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South Dakota YWCA ‘Breakaway’ Provides Services to Youth, Women

South Dakota: Little girl dressed in pink holds wiring from panel.

Photos by Stell Simonton

Leilani Liggins, 6, was among about 100 girls who took part in Girls Maker Day at the Sioux Falls, S.D., nonprofit EmBe. The organization, whose name stands for Empowering You to Be, focuses on youth development and women’s leadership.

A jumble of multicolored wires spilled out of the open side of a computer as Leilani Liggins, 6, dressed in a pink shirt and matching hair band, peered in.

“I’m taking it apart,” she said, as she wielded a tiny Phillips-head screwdriver. “I’m just not sure where everything is supposed to be.”

But she proceeded with confidence, fingering a small fan and then unscrewing another connection.

It was Girls Maker Day at the nonprofit EmBe in Sioux Falls, S.D., formerly the YWCA, an event in April intended to empower girls in science and technology. Girls Maker Day fit well with the organization’s two-fold mission of youth development and women’s leadership development.

“We’re exposing girls to opportunities in STEAM that they might not think they’d be interested in,” said Stacy Stahl, executive director of youth programs. “We wanted to create an environment where everybody could find something of interest to them.”

EmBe, which stands for Empowering You to Be, was formerly the YWCA Sioux Falls. Its double focus on women and children developed out of the YWCA’s original mission of meeting the needs of women.

EmBe provides early child care, before and after-school care, and a summer program for kids that includes arts, science, sports activities and community service.

Camp Changemaker, a four-day program, educates kids about nonprofits, and a girls leadership camp exposes girls to nontraditional careers with the description: “Learn to be a future #ladyboss.”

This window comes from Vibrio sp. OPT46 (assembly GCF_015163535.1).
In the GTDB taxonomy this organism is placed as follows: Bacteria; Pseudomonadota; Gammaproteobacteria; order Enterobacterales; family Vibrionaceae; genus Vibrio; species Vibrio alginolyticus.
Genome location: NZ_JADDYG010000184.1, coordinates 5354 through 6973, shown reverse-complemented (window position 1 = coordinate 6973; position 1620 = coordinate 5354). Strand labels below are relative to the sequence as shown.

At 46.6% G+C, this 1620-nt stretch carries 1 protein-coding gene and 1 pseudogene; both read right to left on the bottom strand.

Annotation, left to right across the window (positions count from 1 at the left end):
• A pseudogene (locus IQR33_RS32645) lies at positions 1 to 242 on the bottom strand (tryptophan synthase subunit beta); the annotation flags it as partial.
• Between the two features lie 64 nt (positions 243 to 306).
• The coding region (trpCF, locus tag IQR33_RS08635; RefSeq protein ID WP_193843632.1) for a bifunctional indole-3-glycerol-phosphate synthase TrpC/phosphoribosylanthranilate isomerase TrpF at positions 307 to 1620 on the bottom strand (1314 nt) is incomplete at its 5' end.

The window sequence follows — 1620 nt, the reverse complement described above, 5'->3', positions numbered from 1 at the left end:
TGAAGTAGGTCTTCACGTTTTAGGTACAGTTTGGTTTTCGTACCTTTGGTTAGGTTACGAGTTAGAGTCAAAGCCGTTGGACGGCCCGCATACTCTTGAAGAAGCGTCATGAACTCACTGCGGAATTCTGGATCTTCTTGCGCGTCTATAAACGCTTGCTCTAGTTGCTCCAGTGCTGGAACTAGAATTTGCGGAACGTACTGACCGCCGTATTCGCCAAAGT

EmBe offers a running program through Girls On the Run and FIRST LEGO League robotics. The Fantastic Five, a robotics team of fifth-grade girls from Dakota Valley Elementary School in Sioux Falls, were on hand to show their projects at Girls Maker Day.

Dakota State University graduate student Kanthi Narukonda sat at a table showing girls how to use a Caesar wheel, a simple device for creating secret code. “We do events like this to increase the number of women in cybersecurity,” she said.

The programs for women at EmBe include a group exploring entrepreneurship, a Dress for Success clothes closet and a civic engagement roundtable discussion. A yearlong women’s leadership program involves a two-day retreat and six training sessions.

South Dakota: Smiling little girl seated at table cuts paper.

Third-grader Awstyn Lundy cuts out a Caesar wheel she’ll use to encode a secret message, as her father, Dave Lundy, looks on. The two attended Girls Maker Day at EmBe, formerly the YWCA.

Breaking with the YWCA

Despite its long history as a YWCA affiliate, EmBe has diverged from the YWCA mission.

The YWCA prides itself on being a leader in the most important social movements for women over the past century and a half. It was founded in response to the social ills of the industrial revolution and its impact on women. Early goals were to protect and meet the needs of young single working women.

When YWCA Sioux Falls was created in 1921, it offered an employment service and apartments for women coming from rural areas to work in the city.

The YWCA USA has continued its activism, challenging racism and focusing on domestic violence, which is the leading cause of injury to women in the United States.

The Sioux Falls YWCA affiliate split from the parent organization in 2013.

“There was a lot of advocacy happening on the national level,” Stahl said. The national YWCA focused on issues of diversity and domestic abuse, she said.

“Our missions were not aligned based on the programs we were doing,” Stahl said.

EmBe CEO Karen Lundquist said: “We looked at where the Y was headed nationally and where South Dakota was headed.”

While it has broken with the more progressive YWCA, EmBe retains some legacy programs rooted in the community. Spinsters is a committee of high school girls who plan a dance for about 1,500 youth. Local businesses sponsor the social event, which also  raises money for scholarships.

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